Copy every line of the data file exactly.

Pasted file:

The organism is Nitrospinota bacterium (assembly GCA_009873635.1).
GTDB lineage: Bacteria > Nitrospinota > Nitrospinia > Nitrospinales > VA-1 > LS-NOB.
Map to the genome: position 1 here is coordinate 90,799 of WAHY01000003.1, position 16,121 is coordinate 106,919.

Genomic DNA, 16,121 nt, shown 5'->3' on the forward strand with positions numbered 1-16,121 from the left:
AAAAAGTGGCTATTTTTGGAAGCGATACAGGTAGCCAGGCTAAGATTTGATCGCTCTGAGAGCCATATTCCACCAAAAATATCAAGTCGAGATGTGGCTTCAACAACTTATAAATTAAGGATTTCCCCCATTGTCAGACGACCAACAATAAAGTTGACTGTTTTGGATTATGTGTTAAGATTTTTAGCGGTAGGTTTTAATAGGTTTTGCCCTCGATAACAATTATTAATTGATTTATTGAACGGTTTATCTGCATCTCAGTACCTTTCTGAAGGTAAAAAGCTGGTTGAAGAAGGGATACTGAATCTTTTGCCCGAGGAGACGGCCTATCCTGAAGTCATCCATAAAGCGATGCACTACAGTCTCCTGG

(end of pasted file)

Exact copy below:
The organism is Nitrospinota bacterium (assembly GCA_009873635.1).
GTDB lineage: Bacteria > Nitrospinota > Nitrospinia > Nitrospinales > VA-1 > LS-NOB.
Map to the genome: position 1 here is coordinate 90,799 of WAHY01000003.1, position 16,121 is coordinate 106,919.

Genomic DNA, 16,121 nt, shown 5'->3' on the forward strand with positions numbered 1-16,121 from the left:
AAAAAGTGGCTATTTTTGGAAGCGATACAGGTAGCCAGGCTAAGATTTGATCGCTCTGAGAGCCATATTCCACCAAAAATATCAAGTCGAGATGTGGCTTCAACAACTTATAAATTAAGGATTTCCCCCATTGTCAGACGACCAACAATAAAGTTGACTGTTTTGGATTATGTGTTAAGATTTTTAGCGGTAGGTTTTAATAGGTTTTGCCCTCGATAACAATTATTAATTGATTTATTGAACGGTTTATCTGCATCTCAGTACCTTTCTGAAGGTAAAAAGCTGGTTGAAGAAGGGATACTGAATCTTTTGCCCGAGGAGACGGCCTATCCTGAAGTCATCCATAAAGCGATGCACTACAGTCTCCTGG